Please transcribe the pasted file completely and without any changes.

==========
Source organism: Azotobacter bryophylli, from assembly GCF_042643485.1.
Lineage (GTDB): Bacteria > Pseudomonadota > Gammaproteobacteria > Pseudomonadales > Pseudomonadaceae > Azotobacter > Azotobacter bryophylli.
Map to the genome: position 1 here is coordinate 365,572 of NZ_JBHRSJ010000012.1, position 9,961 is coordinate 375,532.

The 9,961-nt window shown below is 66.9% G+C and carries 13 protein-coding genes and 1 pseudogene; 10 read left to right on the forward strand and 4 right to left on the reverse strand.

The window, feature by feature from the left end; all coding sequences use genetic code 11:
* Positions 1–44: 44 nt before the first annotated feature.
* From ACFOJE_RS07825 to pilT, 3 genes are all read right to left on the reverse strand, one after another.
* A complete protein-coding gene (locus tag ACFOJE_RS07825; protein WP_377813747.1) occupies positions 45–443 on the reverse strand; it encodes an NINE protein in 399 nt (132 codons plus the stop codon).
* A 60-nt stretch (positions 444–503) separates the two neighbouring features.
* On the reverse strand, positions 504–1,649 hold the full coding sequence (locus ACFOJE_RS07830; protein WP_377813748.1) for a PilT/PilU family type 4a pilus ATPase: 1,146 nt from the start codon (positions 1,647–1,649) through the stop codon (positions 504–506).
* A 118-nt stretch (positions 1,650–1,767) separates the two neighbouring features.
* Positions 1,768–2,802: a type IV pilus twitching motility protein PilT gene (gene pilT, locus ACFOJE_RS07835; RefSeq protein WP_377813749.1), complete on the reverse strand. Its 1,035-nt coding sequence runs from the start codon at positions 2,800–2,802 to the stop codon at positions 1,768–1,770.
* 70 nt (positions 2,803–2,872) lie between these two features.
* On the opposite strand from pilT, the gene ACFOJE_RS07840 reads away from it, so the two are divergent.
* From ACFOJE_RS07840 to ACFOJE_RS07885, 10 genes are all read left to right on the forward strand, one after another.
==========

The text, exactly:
Source organism: Azotobacter bryophylli, from assembly GCF_042643485.1.
Lineage (GTDB): Bacteria > Pseudomonadota > Gammaproteobacteria > Pseudomonadales > Pseudomonadaceae > Azotobacter > Azotobacter bryophylli.
Map to the genome: position 1 here is coordinate 365,572 of NZ_JBHRSJ010000012.1, position 9,961 is coordinate 375,532.

The 9,961-nt window shown below is 66.9% G+C and carries 13 protein-coding genes and 1 pseudogene; 10 read left to right on the forward strand and 4 right to left on the reverse strand.

The window, feature by feature from the left end; all coding sequences use genetic code 11:
* Positions 1–44: 44 nt before the first annotated feature.
* From ACFOJE_RS07825 to pilT, 3 genes are all read right to left on the reverse strand, one after another.
* A complete protein-coding gene (locus tag ACFOJE_RS07825; protein WP_377813747.1) occupies positions 45–443 on the reverse strand; it encodes an NINE protein in 399 nt (132 codons plus the stop codon).
* A 60-nt stretch (positions 444–503) separates the two neighbouring features.
* On the reverse strand, positions 504–1,649 hold the full coding sequence (locus ACFOJE_RS07830; protein WP_377813748.1) for a PilT/PilU family type 4a pilus ATPase: 1,146 nt from the start codon (positions 1,647–1,649) through the stop codon (positions 504–506).
* A 118-nt stretch (positions 1,650–1,767) separates the two neighbouring features.
* Positions 1,768–2,802: a type IV pilus twitching motility protein PilT gene (gene pilT, locus ACFOJE_RS07835; RefSeq protein WP_377813749.1), complete on the reverse strand. Its 1,035-nt coding sequence runs from the start codon at positions 2,800–2,802 to the stop codon at positions 1,768–1,770.
* 70 nt (positions 2,803–2,872) lie between these two features.
* On the opposite strand from pilT, the gene ACFOJE_RS07840 reads away from it, so the two are divergent.
* From ACFOJE_RS07840 to ACFOJE_RS07885, 10 genes are all read left to right on the forward strand, one after another.